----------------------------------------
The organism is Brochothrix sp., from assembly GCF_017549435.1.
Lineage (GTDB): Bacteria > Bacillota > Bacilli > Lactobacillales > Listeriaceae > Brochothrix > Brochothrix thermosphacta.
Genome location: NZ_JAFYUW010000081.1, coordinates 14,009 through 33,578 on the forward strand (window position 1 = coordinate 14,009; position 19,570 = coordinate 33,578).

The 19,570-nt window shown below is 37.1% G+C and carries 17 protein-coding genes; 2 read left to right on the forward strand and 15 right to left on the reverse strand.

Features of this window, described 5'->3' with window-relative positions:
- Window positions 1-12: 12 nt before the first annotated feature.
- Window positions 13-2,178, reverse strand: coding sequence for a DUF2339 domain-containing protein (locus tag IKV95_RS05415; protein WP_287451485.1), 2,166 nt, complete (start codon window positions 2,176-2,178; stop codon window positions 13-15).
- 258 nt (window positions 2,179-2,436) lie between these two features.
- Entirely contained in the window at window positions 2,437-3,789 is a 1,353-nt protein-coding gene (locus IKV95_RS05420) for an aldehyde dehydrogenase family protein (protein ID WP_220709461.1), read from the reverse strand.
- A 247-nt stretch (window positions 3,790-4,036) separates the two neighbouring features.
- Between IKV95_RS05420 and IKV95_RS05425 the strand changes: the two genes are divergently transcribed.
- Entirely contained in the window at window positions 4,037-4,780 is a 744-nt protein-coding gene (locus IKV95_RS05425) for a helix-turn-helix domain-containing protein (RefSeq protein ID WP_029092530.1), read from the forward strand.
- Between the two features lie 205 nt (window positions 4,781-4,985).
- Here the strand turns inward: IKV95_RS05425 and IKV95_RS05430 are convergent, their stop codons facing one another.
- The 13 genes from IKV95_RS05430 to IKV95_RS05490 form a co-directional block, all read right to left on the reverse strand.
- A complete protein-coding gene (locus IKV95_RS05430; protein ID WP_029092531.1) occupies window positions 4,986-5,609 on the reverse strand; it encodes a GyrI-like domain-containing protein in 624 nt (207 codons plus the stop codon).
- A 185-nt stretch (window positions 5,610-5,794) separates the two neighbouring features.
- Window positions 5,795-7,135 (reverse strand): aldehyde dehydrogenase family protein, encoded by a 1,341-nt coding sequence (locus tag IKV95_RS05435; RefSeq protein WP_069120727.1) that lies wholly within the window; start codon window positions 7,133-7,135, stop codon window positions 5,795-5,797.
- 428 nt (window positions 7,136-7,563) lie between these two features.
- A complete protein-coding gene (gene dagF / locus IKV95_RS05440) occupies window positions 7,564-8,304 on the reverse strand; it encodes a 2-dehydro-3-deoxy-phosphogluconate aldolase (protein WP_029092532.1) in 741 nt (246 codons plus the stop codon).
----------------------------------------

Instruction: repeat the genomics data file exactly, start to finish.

The organism is Brochothrix sp., from assembly GCF_017549435.1.
Lineage (GTDB): Bacteria > Bacillota > Bacilli > Lactobacillales > Listeriaceae > Brochothrix > Brochothrix thermosphacta.
Genome location: NZ_JAFYUW010000081.1, coordinates 14,009 through 33,578 on the forward strand (window position 1 = coordinate 14,009; position 19,570 = coordinate 33,578).

The 19,570-nt window shown below is 37.1% G+C and carries 17 protein-coding genes; 2 read left to right on the forward strand and 15 right to left on the reverse strand.

Features of this window, described 5'->3' with window-relative positions:
- Window positions 1-12: 12 nt before the first annotated feature.
- Window positions 13-2,178, reverse strand: coding sequence for a DUF2339 domain-containing protein (locus tag IKV95_RS05415; protein WP_287451485.1), 2,166 nt, complete (start codon window positions 2,176-2,178; stop codon window positions 13-15).
- 258 nt (window positions 2,179-2,436) lie between these two features.
- Entirely contained in the window at window positions 2,437-3,789 is a 1,353-nt protein-coding gene (locus IKV95_RS05420) for an aldehyde dehydrogenase family protein (protein ID WP_220709461.1), read from the reverse strand.
- A 247-nt stretch (window positions 3,790-4,036) separates the two neighbouring features.
- Between IKV95_RS05420 and IKV95_RS05425 the strand changes: the two genes are divergently transcribed.
- Entirely contained in the window at window positions 4,037-4,780 is a 744-nt protein-coding gene (locus IKV95_RS05425) for a helix-turn-helix domain-containing protein (RefSeq protein ID WP_029092530.1), read from the forward strand.
- Between the two features lie 205 nt (window positions 4,781-4,985).
- Here the strand turns inward: IKV95_RS05425 and IKV95_RS05430 are convergent, their stop codons facing one another.
- The 13 genes from IKV95_RS05430 to IKV95_RS05490 form a co-directional block, all read right to left on the reverse strand.
- A complete protein-coding gene (locus IKV95_RS05430; protein ID WP_029092531.1) occupies window positions 4,986-5,609 on the reverse strand; it encodes a GyrI-like domain-containing protein in 624 nt (207 codons plus the stop codon).
- A 185-nt stretch (window positions 5,610-5,794) separates the two neighbouring features.
- Window positions 5,795-7,135 (reverse strand): aldehyde dehydrogenase family protein, encoded by a 1,341-nt coding sequence (locus tag IKV95_RS05435; RefSeq protein WP_069120727.1) that lies wholly within the window; start codon window positions 7,133-7,135, stop codon window positions 5,795-5,797.
- 428 nt (window positions 7,136-7,563) lie between these two features.
- A complete protein-coding gene (gene dagF / locus IKV95_RS05440) occupies window positions 7,564-8,304 on the reverse strand; it encodes a 2-dehydro-3-deoxy-phosphogluconate aldolase (protein WP_029092532.1) in 741 nt (246 codons plus the stop codon).